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Natบอล ฮอตions urged to jointly uphold global security

ets to travel on high-speed trai | บอล ฮอต | Updated: 2024-07-23 12:51:20

A senior official of the Communist Party of China warned on Wednesday against overstretching the concept of security, saying that such a practice would erode the foundation of common development and make the global security dilemma more acute.

Liu Jianchao, head of the International Department of the CPC Central Committee, made the remarks at the opening ceremony of the third Wanshou Dialogue on Global Security, which was hosted in Beijing by the Chinese People's Association for Peace and Disarmament.

Liu said that when pursuing security, countries need to bear in mind that humanity as a whole rises and falls together.

"Countries should not simply put security above everything else, label everything as security related, or break the balance between security and other issues like development and governance. ... Such a practice cannot address security challenges, but only makes things worse and further undermines global peace and stability," he said.

Liu emphasized that the practice of building "small yards and high fences", seeking decoupling and cutting supply chains undermine international trade, segment the global market, and disrupt global industrial and supply chains.

Noting that no country can achieve unilateral security or absolute security in isolation, he highlighted that only with common security for all can the world be a truly safe and secure place.

No country should place its own security above other countries' security, put up its own fence at the doorstep of others, undermine others' security interests or squeeze others' security space, he said.

Liu called for embracing common security, sticking to openness and inclusiveness, and strengthening solidarity and cooperation to make the world a better place.

"In terms of areas of cooperation, we could start with the easier and less sensitive ones, such as climate change and counterterrorism, and gradually enrich the content of international security cooperation," he said. "In this way, a balanced, effective and sustainable security architecture can be established."

Liu urged major countries to shoulder key responsibility in upholding global security and to act in a way that fits their status. "They should take the lead in upholding the basic norms governing international relations based on the purposes and principles of the United Nations Charter, and provide more public goods and more certainty to global strategic stability and world peace."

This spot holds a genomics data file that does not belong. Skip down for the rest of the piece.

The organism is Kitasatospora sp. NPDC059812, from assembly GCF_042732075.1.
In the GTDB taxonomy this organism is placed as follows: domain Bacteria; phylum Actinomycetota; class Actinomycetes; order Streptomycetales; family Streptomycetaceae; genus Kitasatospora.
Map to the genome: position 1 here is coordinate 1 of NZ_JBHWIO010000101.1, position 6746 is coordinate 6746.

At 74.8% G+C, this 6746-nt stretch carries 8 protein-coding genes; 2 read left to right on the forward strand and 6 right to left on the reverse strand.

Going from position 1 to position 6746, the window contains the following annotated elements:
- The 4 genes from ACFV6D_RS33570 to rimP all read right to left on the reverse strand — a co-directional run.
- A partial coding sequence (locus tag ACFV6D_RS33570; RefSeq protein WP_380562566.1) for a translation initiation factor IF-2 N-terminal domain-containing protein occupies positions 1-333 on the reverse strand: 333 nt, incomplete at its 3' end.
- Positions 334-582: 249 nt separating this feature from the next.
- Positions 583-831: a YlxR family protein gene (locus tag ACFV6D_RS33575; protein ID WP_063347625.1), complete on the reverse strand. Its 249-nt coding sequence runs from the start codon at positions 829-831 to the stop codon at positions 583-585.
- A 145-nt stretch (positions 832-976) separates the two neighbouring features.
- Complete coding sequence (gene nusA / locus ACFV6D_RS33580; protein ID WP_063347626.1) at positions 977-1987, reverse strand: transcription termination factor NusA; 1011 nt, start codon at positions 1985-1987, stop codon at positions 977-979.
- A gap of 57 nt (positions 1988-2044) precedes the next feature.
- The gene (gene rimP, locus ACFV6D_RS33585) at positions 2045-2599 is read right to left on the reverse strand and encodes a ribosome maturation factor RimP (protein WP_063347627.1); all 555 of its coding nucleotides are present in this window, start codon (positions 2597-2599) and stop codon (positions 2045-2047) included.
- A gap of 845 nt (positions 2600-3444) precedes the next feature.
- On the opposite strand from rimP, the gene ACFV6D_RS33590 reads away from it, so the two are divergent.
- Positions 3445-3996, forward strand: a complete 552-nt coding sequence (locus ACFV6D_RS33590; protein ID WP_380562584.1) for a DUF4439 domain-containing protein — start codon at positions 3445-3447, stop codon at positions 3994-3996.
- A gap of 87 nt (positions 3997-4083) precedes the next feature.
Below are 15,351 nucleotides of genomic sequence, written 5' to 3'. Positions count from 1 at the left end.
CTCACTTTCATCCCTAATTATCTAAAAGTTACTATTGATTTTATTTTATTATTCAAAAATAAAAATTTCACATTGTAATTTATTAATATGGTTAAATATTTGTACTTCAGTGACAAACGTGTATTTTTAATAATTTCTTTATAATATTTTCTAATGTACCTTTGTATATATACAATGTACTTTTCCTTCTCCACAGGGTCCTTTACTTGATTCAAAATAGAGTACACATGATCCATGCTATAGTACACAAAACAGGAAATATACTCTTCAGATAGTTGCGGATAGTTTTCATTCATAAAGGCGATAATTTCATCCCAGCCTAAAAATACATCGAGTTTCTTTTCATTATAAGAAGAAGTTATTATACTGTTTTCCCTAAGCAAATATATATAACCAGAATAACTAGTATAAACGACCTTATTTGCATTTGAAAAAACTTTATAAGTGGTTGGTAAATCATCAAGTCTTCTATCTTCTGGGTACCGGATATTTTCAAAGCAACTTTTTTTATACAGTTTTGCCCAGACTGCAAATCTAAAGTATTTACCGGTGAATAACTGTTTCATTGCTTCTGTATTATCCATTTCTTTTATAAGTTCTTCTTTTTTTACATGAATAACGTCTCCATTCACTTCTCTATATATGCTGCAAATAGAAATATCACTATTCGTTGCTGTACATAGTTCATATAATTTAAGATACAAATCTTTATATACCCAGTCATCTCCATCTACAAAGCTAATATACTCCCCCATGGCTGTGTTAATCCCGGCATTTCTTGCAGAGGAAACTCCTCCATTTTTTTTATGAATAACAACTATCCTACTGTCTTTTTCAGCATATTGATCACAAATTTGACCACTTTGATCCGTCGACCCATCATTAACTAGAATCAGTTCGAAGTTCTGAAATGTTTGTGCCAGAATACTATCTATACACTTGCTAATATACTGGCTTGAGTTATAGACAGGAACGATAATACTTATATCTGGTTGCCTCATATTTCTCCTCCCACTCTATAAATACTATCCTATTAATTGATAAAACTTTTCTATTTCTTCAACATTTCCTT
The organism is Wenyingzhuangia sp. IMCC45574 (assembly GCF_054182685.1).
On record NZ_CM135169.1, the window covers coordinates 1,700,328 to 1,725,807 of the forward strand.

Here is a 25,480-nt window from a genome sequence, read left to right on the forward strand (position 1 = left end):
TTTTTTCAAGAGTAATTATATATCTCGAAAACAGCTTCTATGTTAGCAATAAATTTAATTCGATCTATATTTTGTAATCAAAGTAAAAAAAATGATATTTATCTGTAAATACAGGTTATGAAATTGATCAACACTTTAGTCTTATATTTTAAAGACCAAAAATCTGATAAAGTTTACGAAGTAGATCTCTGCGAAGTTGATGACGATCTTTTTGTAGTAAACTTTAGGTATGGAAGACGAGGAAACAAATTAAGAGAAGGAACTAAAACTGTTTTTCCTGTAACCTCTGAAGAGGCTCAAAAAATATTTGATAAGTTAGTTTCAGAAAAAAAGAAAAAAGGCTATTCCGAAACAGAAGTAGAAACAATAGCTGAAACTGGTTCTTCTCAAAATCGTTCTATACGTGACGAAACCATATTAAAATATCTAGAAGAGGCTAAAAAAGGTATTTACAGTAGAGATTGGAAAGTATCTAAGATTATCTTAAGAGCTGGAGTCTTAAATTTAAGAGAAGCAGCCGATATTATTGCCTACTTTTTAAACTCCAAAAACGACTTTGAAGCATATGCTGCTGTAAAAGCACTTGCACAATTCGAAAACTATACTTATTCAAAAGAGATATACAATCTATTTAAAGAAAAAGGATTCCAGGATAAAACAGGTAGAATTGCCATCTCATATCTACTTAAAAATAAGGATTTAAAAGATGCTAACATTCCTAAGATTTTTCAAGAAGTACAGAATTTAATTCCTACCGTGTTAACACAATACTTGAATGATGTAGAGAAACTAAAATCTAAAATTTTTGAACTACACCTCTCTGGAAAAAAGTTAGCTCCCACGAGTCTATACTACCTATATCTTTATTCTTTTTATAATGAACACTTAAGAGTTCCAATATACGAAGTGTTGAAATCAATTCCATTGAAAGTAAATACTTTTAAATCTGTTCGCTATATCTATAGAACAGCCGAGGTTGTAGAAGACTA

The international experts attending the dialogue commended the Global Security Initiative proposed by President Xi Jinping, and called for international cooperation to address global security challenges.

Moon Chung-in, former special adviser for national security to former Republic of Korea president Moon Jae-in, said that the Global Security Initiative, which calls for common, comprehensive, cooperative and sustainable security, bears important implications for the diffusion of the collective security system.

He called for concerted efforts to prevent the return of the old Cold War system, especially in East Asia. "For example, extension of NATO in East Asia does not seem desirable. Multilateral security cooperation efforts should be restored in the region," Moon said.

George Yeo, former foreign minister of Singapore, said the world is entering a period of moral confusion, with all of its attendant risks. "We must confront our common dilemma and not allow mutual suspicion and miscommunication to lead to our common ruin," he said, calling for dialogue to find win-win outcomes.

Doug Bandow, who was special assistant to former United States president Ronald Regan, called for dialogue between Washington and Beijing to address the source of insecurity.

"Whatever our disagreements, to my mind, it should be clear to both governments that it is inconceivable that we would ever come into conflict," said Bandow, who is currently a senior researcher at the Cato Institute, a US-based private nonprofit organization devoted to public-policy research.

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